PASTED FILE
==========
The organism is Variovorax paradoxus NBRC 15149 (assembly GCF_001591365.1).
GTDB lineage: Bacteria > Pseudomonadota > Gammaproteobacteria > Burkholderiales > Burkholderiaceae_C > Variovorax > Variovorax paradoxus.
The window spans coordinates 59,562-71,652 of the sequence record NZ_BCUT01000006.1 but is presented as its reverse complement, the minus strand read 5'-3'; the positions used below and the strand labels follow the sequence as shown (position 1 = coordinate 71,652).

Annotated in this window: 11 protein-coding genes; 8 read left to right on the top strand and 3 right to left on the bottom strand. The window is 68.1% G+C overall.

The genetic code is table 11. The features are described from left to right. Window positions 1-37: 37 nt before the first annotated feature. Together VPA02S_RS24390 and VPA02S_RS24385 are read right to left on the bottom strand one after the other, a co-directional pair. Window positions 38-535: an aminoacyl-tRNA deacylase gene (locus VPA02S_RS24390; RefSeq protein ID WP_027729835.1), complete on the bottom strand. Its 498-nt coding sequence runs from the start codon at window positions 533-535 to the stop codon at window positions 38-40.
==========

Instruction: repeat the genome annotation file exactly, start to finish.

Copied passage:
The organism is Variovorax paradoxus NBRC 15149 (assembly GCF_001591365.1).
GTDB lineage: Bacteria > Pseudomonadota > Gammaproteobacteria > Burkholderiales > Burkholderiaceae_C > Variovorax > Variovorax paradoxus.
The window spans coordinates 59,562-71,652 of the sequence record NZ_BCUT01000006.1 but is presented as its reverse complement, the minus strand read 5'-3'; the positions used below and the strand labels follow the sequence as shown (position 1 = coordinate 71,652).

Annotated in this window: 11 protein-coding genes; 8 read left to right on the top strand and 3 right to left on the bottom strand. The window is 68.1% G+C overall.

The genetic code is table 11. The features are described from left to right. Window positions 1-37: 37 nt before the first annotated feature. Together VPA02S_RS24390 and VPA02S_RS24385 are read right to left on the bottom strand one after the other, a co-directional pair. Window positions 38-535: an aminoacyl-tRNA deacylase gene (locus VPA02S_RS24390; RefSeq protein ID WP_027729835.1), complete on the bottom strand. Its 498-nt coding sequence runs from the start codon at window positions 533-535 to the stop codon at window positions 38-40.